There is a lot of confusion about revenue models. They often get mixed with the term business model. A business model is something greater. A business model takes into account all your finances, how you get customers, and the revenue streams that the business has. And the revenue model is just a part of the business model.
In this article, we will go over some of the most common revenue models and explain when and how they should be applied.
Here is a video explaining the difference between revenue model and a business model.
Ad-based revenue model
Many people want to make money with ads. It is the simplest revenue model. All you do is create an ad, place it on your site or billboard, and you are set to go. But the truth is that people hate ads and ignore them. That makes ads so ineffective that they can really only make money if the site or billboard on which they are placed get a very high volume of views.
On the web, the most common place to get ads is Google’s AdSense. For most sites, AdSense will earn somewhere from $5-10 per 1,000 page views. A thousand page views is the unit of measurement and pricing for ads.
So if a typical CPM (cost per thousand views) is $5, then you need 10,000 views to make $50. And to make $500 you need 100,000 page views. And to make $5,000 which is getting close to the vicinity of a monthly salary, you need to generate one million page views. So your site needs to be huge if you want to monetize it with advertisements. Or you can consider how you can add extra revenue models.
Affiliate revenue model
The affiliate revenue model is a very popular one on the web. It works by placing links to relevant products and collecting commission on the sales of those products. This can work together in conjunction with ads, or separately. If you get it right, it typically makes more money that the ad-based revenue model. But that depends largely on your business niche, the kinds of products you are selling, and your audience. Here is a tutorial for how to begin earning affiliate commissions online.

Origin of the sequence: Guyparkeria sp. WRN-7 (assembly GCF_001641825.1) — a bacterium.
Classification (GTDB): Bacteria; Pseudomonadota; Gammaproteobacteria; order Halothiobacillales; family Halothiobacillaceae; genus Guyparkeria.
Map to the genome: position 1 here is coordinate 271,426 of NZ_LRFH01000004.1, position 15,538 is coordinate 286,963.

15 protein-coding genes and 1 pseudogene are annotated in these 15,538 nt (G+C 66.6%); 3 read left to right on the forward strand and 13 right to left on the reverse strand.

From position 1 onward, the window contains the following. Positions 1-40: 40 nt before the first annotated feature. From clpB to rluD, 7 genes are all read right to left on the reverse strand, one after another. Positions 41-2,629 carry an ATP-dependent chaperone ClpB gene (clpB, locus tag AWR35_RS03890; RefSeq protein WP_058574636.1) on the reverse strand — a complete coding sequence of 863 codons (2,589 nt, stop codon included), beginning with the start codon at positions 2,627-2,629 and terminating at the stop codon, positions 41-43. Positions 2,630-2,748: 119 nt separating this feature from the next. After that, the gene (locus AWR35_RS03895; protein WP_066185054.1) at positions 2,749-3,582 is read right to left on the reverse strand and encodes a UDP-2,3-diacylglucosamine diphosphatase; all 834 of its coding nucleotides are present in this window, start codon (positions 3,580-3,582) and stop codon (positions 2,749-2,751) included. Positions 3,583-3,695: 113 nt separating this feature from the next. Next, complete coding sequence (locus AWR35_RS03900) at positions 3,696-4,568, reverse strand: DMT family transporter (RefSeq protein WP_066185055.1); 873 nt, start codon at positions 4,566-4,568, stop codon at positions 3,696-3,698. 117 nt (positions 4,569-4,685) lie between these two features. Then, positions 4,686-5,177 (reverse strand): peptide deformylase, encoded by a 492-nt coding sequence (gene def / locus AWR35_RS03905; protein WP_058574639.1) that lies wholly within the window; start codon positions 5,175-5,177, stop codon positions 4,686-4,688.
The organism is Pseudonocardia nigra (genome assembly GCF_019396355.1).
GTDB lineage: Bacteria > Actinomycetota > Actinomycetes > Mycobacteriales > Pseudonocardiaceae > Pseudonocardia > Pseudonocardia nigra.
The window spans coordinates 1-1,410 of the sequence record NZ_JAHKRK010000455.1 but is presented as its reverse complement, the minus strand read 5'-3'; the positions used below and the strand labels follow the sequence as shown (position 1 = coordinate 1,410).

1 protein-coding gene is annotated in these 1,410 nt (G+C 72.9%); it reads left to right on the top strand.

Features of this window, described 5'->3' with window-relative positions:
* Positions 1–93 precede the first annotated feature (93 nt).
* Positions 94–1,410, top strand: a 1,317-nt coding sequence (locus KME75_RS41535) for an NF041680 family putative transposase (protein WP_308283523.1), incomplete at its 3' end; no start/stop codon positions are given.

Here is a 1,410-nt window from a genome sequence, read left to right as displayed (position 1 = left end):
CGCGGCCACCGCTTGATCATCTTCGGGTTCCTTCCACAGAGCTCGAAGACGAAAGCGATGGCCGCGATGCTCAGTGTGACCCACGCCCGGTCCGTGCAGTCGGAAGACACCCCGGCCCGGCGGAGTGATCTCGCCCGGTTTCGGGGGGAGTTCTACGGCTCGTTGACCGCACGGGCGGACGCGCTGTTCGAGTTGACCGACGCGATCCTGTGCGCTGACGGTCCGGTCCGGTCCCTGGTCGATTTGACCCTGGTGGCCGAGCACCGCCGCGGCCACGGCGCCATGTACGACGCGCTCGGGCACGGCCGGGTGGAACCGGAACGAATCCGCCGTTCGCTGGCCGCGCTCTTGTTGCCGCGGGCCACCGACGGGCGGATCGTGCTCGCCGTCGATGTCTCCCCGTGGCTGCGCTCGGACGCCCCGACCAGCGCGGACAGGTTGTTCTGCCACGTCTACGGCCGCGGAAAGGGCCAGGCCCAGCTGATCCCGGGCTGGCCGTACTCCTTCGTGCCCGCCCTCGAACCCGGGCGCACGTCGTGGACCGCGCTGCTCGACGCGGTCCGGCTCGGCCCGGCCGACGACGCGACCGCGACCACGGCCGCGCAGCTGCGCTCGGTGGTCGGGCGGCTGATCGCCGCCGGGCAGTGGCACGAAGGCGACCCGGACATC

Transactional revenue model
The transactional revenue model is the darling of all business owners because it is one of the most direct ways you can get paid. You give goods or provide a service, and people pay you for that. The challenge with this approach is that everyone wants to be a part of it and usually the spaces where that is a possible revenue model are extremely competitive. And once there is competition, there begins to be price deterioration. And that causes everyone to make less money. The consumers love this though because they get more options and cheaper prices.
Subscription revenue model
This is another darling of business owners. Not only does this means recurring and somewhat predictable revenue, but it also means that revenue can accumulate every month because many people don’t unsubscribe. So if you can maintain a higher signup rate than your unsubscribe rate, you will have a beautiful revenue growth graph that is always up and to the right. Plus, the dirty little secret of subscription based revenue models is that many people simply don’t unsubscribe because they are lazy or uncertain. Think about how many people maintain their gym memberships, but have not been to the gym in months. Here is a tutorial for how to increase your revenue by adding a subscription-based service.
Further Business Resources
For more business-starting resources, please take a look at our business planning mobile apps. Here is the iOS business plan app and here is the Android business plan app. Additionally, here is the iOS fundraising app. And here is the Android fundraising app. And here are our business apps on the Kindle. And here is an article where I give the argument that our Android apps are the best business apps on Android.
And please check out and subscribe to my YouTube channel where we cover many marketing topics.
Author: Alex Genadinik